What is the most rewarding part of being involved with such a pillar of Canadian literature and feminism?

Getting to read writing from amazing women all over the world still humbles me. It is a complete honour to be able to read the words of such amazing women. When I get to say “yes” to publishing someone’s work and for the first time, this is priceless to me, just priceless. I remember emailing a submitter personally to tell her what I loved about her work and that I wanted to publish it. She was not only astounded  that I took the time to email her personally vs just sending the default template acceptance letter, but that she was so happy she was doing cartwheels in the snow!

What presents the most challenges?

The realization that I cannot “do it all.” I see so many great ways to increase and embrace diversity within our pages, our board, and in every thing we do, but then I realize that I can not make these changes overnight; in reality this is a gradual walk toward change. Being managing editor, I see many ways we can improve and I want to jump on these ideas but I have to remember to pace myself, and this is sometimes difficult.

pexels-photo-1What does feminism mean to Room?

One of the reasons we decided to put together this Anthology is to document just that. Feminism to us has changed, evolved, and morphed over the course of 40 years. When I look at what Room was doing 40 years ago compared to what we are doing now, I can easily say we’ve definitely grown but the core has stayed the same: a platform for women to speak and use whatever voice they see fit to tell their story.

What does feminism in literature mean to you? Who are some people, or what are some organizations, doing a great job of bringing feminism to the forefront of Canadian—or international—literature?

To me feminism in literature is the uninhibited voice of women, and those who identify as women. The awesome thing is that it’s not only feminist organizations or magazines working to bring feminism to the forefront of Canadian literature anymore, it’s now so inclusive and global. Many literary magazines and organizers of literary festivals are putting in work to make sure these voices are heard. I would definitely give a shout out to Jael Richardson and the organizers at the FOLD (Festival of Literary Diversity) for doing just that. There are too many to name but the folks that I have spoken with or worked with are BookThug, Caitlin Press, and the good folks at WORD Vancouver. We are all working to elevate that feminist voice, and the exciting thing is that folks are listening.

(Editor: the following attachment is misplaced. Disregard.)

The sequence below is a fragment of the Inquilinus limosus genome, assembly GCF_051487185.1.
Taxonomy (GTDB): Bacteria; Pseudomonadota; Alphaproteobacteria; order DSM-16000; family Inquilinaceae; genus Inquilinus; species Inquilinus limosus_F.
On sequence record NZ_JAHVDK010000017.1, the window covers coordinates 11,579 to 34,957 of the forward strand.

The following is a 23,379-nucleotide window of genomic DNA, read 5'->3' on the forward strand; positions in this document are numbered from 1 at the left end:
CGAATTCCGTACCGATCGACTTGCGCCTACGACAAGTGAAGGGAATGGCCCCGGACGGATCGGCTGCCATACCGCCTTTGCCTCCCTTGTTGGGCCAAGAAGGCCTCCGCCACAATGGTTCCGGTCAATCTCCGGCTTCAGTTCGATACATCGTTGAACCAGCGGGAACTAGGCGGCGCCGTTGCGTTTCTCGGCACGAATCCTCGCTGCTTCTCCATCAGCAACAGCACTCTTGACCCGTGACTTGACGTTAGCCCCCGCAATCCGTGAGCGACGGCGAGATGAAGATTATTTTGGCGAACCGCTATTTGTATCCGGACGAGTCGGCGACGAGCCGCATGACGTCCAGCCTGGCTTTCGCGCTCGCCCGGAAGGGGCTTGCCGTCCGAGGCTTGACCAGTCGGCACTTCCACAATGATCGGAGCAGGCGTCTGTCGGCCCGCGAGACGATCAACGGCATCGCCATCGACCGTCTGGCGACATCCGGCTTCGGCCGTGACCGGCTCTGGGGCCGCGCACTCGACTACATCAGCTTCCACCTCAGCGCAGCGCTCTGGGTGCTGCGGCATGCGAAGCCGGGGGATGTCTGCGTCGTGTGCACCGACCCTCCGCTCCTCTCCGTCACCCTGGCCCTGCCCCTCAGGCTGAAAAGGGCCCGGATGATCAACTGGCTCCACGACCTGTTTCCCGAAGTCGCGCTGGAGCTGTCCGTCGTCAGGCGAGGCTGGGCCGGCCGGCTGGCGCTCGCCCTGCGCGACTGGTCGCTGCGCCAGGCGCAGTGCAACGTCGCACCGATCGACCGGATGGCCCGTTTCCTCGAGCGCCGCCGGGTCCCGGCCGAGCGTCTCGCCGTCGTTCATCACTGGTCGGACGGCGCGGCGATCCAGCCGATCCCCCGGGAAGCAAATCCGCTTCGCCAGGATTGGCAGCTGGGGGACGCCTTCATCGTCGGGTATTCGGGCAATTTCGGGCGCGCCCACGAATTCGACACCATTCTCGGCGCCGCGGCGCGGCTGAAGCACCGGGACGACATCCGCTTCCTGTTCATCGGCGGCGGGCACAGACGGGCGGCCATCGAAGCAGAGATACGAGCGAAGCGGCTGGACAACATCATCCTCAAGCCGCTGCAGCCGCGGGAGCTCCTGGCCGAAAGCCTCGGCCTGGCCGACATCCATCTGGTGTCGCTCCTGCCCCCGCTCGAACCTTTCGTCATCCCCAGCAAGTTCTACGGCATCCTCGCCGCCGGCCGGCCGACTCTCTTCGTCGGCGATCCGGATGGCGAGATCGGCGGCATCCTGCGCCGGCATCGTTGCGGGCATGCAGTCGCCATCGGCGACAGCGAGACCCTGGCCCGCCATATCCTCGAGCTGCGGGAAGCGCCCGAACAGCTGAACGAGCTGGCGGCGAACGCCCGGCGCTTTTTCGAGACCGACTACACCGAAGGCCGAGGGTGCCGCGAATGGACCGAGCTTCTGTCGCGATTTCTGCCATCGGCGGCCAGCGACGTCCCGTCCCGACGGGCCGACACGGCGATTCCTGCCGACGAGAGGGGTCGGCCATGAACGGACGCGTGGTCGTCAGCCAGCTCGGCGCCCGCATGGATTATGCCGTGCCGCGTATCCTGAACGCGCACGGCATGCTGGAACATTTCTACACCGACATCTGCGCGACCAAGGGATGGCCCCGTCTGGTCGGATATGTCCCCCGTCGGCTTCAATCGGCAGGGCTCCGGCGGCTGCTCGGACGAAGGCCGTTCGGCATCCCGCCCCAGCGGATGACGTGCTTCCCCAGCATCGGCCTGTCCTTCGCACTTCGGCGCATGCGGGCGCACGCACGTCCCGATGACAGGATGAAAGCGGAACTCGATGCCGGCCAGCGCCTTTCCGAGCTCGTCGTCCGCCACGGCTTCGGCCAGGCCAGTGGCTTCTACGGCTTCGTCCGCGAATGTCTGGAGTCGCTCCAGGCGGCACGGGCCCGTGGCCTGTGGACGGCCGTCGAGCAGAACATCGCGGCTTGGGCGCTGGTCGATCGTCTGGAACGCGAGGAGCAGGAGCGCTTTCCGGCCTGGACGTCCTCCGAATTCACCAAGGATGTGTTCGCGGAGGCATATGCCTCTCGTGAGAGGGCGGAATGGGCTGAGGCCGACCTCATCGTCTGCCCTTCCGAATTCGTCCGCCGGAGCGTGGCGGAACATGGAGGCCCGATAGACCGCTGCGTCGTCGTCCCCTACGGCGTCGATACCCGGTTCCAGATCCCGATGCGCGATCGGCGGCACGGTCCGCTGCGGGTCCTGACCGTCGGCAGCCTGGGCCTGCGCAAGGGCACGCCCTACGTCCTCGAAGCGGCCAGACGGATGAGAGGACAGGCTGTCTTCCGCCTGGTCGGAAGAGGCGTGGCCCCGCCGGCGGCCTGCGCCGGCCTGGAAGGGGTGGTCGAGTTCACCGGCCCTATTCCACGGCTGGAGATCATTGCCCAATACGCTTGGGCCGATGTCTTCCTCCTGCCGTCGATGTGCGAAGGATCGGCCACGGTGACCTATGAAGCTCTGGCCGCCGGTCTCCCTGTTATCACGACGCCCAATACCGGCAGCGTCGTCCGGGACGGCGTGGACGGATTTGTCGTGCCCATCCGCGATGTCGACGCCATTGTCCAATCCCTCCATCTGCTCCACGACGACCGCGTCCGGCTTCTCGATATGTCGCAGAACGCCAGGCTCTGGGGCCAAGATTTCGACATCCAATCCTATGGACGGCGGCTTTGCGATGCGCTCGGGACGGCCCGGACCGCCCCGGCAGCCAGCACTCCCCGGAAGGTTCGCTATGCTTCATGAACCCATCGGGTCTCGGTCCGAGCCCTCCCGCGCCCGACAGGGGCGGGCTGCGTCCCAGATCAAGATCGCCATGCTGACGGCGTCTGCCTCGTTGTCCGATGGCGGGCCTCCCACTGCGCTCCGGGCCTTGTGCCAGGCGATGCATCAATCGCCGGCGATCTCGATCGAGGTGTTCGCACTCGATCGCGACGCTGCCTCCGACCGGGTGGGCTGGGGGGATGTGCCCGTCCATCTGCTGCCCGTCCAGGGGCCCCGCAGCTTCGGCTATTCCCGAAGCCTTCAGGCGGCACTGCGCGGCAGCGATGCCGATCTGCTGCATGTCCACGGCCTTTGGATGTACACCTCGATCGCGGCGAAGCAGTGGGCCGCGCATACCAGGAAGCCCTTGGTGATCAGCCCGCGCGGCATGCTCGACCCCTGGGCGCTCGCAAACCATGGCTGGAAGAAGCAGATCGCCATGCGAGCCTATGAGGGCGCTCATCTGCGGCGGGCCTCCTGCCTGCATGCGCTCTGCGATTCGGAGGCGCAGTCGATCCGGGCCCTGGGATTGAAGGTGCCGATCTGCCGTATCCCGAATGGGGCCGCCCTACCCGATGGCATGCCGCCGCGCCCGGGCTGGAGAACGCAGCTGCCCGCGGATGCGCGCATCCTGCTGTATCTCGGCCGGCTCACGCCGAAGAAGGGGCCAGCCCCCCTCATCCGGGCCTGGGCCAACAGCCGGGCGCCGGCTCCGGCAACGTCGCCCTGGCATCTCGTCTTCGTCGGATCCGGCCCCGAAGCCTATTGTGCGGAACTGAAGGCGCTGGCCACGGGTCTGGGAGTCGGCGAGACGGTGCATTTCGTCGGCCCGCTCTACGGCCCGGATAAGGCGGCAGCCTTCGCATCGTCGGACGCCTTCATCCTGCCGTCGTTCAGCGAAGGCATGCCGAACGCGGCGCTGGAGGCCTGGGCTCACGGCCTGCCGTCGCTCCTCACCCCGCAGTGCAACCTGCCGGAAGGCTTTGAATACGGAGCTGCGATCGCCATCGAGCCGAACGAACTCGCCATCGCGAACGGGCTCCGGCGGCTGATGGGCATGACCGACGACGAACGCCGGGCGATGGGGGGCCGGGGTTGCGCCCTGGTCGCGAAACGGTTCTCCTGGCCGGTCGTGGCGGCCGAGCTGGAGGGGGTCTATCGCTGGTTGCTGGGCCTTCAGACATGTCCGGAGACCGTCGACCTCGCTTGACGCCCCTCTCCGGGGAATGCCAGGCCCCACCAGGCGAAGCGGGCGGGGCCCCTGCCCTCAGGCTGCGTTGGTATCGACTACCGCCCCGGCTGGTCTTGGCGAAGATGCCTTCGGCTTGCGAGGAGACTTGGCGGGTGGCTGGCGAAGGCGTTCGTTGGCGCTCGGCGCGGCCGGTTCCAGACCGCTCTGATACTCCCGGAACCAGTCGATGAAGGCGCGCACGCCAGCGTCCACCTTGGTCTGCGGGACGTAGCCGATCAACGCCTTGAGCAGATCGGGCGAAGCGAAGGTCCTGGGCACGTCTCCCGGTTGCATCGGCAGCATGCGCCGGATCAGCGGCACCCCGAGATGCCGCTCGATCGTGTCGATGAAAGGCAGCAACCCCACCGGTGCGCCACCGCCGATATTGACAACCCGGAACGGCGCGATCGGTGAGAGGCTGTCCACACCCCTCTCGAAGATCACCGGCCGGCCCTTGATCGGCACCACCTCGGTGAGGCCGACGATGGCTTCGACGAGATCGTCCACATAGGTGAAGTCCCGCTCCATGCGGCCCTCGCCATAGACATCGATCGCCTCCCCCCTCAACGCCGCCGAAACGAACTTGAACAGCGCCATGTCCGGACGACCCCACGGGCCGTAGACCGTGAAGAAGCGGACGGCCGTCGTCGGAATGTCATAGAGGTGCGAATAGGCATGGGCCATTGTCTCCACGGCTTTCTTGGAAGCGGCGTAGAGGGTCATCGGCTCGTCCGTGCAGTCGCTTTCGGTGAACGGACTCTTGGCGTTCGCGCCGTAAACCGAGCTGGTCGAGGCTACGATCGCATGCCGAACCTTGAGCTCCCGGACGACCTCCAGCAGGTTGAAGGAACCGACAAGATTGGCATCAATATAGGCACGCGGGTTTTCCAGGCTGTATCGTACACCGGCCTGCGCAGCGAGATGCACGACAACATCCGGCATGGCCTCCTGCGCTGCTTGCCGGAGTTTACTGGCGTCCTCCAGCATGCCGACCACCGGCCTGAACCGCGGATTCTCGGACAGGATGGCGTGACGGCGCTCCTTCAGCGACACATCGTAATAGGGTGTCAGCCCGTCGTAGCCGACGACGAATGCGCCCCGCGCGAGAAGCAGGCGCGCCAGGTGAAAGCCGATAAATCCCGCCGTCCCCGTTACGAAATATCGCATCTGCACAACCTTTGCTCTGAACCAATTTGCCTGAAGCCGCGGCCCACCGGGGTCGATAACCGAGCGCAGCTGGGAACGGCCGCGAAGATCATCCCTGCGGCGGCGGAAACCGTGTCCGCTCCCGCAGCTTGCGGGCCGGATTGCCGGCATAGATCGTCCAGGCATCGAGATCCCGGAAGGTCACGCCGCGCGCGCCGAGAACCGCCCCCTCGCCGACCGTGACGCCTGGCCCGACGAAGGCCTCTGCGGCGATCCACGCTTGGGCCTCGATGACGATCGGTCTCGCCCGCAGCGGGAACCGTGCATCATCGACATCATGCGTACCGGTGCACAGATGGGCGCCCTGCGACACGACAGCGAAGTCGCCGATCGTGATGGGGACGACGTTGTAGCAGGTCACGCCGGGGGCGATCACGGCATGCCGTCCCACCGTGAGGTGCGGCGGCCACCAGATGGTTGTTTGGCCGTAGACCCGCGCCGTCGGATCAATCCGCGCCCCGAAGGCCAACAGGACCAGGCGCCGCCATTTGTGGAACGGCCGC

And finally, although you discuss your submission guidelines and expectations on your website, would you be able to tell us a bit about what makes a submission really stand out to Room? And I’d love to hear about two or three recently published poems that had a significant impact on you.

At Room, we have a rotating editorship, meaning each issue is edited by a different “Roomie.” Now, although style and voice may vary between editors, we are open to many genres, forms, and even hybrid forms. What stands out are those super polished submissions where we can connect immediately. When I read submissions it is very easy for me to know when a piece has hooked me, I’ll feel it right away. It’s hard because we get so many amazing submissions but we have to narrow it down to not only the best stuff (in our opinion) but we have to make sure the voice is a fit with Room’s mandate.

So many pieces stand out to me that I do not feel I can really pick! Most recently I received a submission from Kate Balfour and her work blew me away. I decided to publish her poems “Inn,” and “Castle” because I’ve never read poetry that solid and fierce in a long time. She has that type of writing where you say to yourself “Damn, I wish I could write like that,” and that is a very powerful thing for poetry to do to a reader. You can look forward to Kate’s pieces in 39.4, “This Body’s Map,” Room’s December issue!